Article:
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Scientist Employs 'Circuit Theory' to Protect Endangered Species, December 10, 2007

When we enter the wilderness, we like to leave the nonstop whir of electronics behind. The worlds of the mountain lion and of the integrated circuit seem to have nothing in common. But in fact, they are similar in some profound ways. Over the years, as mountain lions migrate and mate, their DNA flows across the landscape like electrons flowing around a circuit.

By borrowing some engineers' insights about how circuits work, ecologists now have a promising new tool for helping conserve mountain lions and other threatened species.

Ecologists are now using "circuit theory," thanks in large part to a scientist named Brad McRae who works at the National Center for Ecological Analysis and Synthesis in Santa Barbara, California. McRae designed electronics for printers before completing a Ph.D. in forest science at Northern Arizona University. He realized how striking the parallel was between the circuits he had worked on as an engineer and the species he was now trying to understand.

In a circuit, for example, resistance slows down the flow of a current; the flow of genes can be slowed down as well. Two populations of a species may be linked by a narrow corridor, lowering the odds that any animal will move from one population to the other. One way to reduce the resistance in a circuit is to add extra wires. Likewise, the flow of genes increases with extra corridors.

Over the course of 150 years, electrical engineers have developed a set of equations that let them predict how a circuit will behave even before they build it. McRae reasoned that by adapting those equations, he might do a better job of predicting how a species' genes flow across its range than with more conventional methods. He and his colleagues tested circuit theory on two endangered, well-studied species: big-leaf mahogany trees in Central America and wolverines in Canada and the United States.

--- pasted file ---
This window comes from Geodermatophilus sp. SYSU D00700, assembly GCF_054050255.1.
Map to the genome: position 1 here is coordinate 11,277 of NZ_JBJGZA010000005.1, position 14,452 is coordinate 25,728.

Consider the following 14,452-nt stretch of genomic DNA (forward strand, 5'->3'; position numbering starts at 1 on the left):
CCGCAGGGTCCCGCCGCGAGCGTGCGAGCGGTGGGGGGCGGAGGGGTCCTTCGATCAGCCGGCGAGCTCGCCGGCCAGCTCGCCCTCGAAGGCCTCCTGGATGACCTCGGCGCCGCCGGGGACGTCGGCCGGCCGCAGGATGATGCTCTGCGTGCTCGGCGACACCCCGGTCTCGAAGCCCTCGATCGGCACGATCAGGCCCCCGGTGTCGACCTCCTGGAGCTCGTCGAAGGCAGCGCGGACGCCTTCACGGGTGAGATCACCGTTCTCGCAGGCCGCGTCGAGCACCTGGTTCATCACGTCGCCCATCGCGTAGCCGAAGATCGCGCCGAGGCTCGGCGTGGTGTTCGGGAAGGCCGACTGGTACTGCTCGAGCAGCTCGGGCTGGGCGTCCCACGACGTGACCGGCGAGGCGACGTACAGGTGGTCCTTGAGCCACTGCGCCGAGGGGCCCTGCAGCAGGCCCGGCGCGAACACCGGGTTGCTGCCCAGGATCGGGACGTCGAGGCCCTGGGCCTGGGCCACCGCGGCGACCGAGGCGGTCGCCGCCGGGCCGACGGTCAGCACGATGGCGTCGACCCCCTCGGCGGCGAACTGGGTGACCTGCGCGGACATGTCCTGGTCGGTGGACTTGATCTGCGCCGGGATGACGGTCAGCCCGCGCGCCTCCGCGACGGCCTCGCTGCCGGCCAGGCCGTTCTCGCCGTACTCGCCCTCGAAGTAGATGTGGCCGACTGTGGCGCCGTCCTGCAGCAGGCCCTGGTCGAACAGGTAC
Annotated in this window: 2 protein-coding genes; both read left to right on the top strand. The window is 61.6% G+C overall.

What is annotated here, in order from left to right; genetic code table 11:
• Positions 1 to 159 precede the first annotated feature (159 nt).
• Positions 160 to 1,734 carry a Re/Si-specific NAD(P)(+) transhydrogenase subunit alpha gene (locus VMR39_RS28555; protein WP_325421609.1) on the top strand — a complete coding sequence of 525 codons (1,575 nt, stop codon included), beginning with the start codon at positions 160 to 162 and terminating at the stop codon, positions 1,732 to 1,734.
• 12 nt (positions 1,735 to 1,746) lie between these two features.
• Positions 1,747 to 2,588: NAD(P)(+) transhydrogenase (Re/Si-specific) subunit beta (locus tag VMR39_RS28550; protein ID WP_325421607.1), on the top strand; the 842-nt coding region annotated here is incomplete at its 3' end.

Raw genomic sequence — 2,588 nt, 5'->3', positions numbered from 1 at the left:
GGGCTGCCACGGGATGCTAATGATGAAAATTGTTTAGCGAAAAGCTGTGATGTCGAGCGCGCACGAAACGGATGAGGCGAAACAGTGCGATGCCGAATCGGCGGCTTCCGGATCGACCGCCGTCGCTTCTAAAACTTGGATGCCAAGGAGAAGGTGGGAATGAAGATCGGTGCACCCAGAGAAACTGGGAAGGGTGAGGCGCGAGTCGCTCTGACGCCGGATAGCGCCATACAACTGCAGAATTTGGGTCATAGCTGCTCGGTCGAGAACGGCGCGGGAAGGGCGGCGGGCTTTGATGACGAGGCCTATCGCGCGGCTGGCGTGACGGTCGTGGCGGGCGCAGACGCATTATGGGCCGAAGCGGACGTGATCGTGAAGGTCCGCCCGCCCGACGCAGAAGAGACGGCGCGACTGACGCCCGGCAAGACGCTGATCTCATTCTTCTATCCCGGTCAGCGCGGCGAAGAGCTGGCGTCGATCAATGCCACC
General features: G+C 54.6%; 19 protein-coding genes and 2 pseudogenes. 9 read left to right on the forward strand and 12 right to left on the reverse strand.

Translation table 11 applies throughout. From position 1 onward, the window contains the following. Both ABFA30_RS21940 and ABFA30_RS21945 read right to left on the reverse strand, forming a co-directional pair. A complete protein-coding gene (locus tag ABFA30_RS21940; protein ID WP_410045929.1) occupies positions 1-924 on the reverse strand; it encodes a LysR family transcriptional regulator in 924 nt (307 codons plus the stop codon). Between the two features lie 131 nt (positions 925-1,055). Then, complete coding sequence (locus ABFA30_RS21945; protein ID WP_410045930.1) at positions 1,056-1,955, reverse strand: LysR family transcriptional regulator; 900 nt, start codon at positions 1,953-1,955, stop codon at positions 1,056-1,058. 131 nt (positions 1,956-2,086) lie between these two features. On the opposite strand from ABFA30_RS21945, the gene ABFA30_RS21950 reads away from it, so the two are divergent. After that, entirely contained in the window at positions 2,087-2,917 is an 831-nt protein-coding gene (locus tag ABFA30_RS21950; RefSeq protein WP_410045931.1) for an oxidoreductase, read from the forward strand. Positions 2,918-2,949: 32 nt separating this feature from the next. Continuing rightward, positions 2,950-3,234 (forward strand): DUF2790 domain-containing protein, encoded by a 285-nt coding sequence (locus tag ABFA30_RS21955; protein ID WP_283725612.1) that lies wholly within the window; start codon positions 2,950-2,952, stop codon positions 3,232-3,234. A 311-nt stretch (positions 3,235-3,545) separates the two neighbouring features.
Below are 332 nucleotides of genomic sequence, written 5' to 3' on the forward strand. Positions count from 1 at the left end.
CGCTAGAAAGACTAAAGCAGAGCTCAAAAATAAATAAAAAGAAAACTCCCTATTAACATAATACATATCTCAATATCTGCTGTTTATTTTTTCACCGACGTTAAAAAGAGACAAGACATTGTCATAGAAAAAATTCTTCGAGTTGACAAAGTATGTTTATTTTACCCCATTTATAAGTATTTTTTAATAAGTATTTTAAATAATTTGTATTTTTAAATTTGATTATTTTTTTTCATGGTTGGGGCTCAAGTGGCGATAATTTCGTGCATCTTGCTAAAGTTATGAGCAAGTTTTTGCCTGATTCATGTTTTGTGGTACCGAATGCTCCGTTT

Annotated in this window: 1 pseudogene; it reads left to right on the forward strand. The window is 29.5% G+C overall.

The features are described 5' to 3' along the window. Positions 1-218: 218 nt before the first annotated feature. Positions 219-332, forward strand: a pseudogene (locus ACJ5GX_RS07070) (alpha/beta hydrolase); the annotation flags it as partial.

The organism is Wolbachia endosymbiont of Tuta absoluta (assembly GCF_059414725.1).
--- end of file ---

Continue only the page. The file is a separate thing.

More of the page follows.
They transformed the ranges of both species into grids of five-kilometer cells -- 31,426 cells for the mahogany and 249,606 for the wolverines. Then they calculated the gene flow resistance from cell to cell. If the gene flow was high, there would be few genetic differences between the populations. If there was a lot of resistance to gene flow, the populations would become genetically distinct.

The scientists compared their predictions about these differences to actual studies on wolverines and mahogany. As they reported last week in the Proceedings of the National Academy of Sciences, circuit theory beats popular gene-flow models. It not only works -- it works well.

Mapping gene flow can help preserve species from extinction. The fragmentation of a species range can reduce its gene flow in much the same way ripping out wires can reduce the current moving through a circuit. Populations that don't get enough immigrants bringing fresh genes with them can become inbred, suffering from diseases and infertility. By mapping gene flow, conservation biologists can identify populations at risk and make smart plans to restore the flow.

McRae and his colleagues are using circuit theory to help conserve mountain lions in southern California, sage grouse in the western United States and jaguars in South America. Circuit theory allows them to test what would happen if new corridors were added between populations or old ones were taken away. They've discovered a choke point, for example, in the range of mountain lions between the San Jacinto and San Bernardino mountain ranges in California. If the corridor is blocked -- by a new tract of houses, for example -- the entire network of lion populations in southern California could be at risk.

The success of circuit theory in the natural world may conflict with romantic notions that life is somehow above the reductionist simplicity of engineering and physics. But in fact, it doesn't drain the life out of life. Underlying the workings of a cellphone or a population of mountain lions is the same beautiful mathematics. It's just a coincidence that electrical engineers discovered much of that math first. Now it's time for conservation biologists to discover it too -- before it's too late.

Copyright 2007 Carl Zimmer

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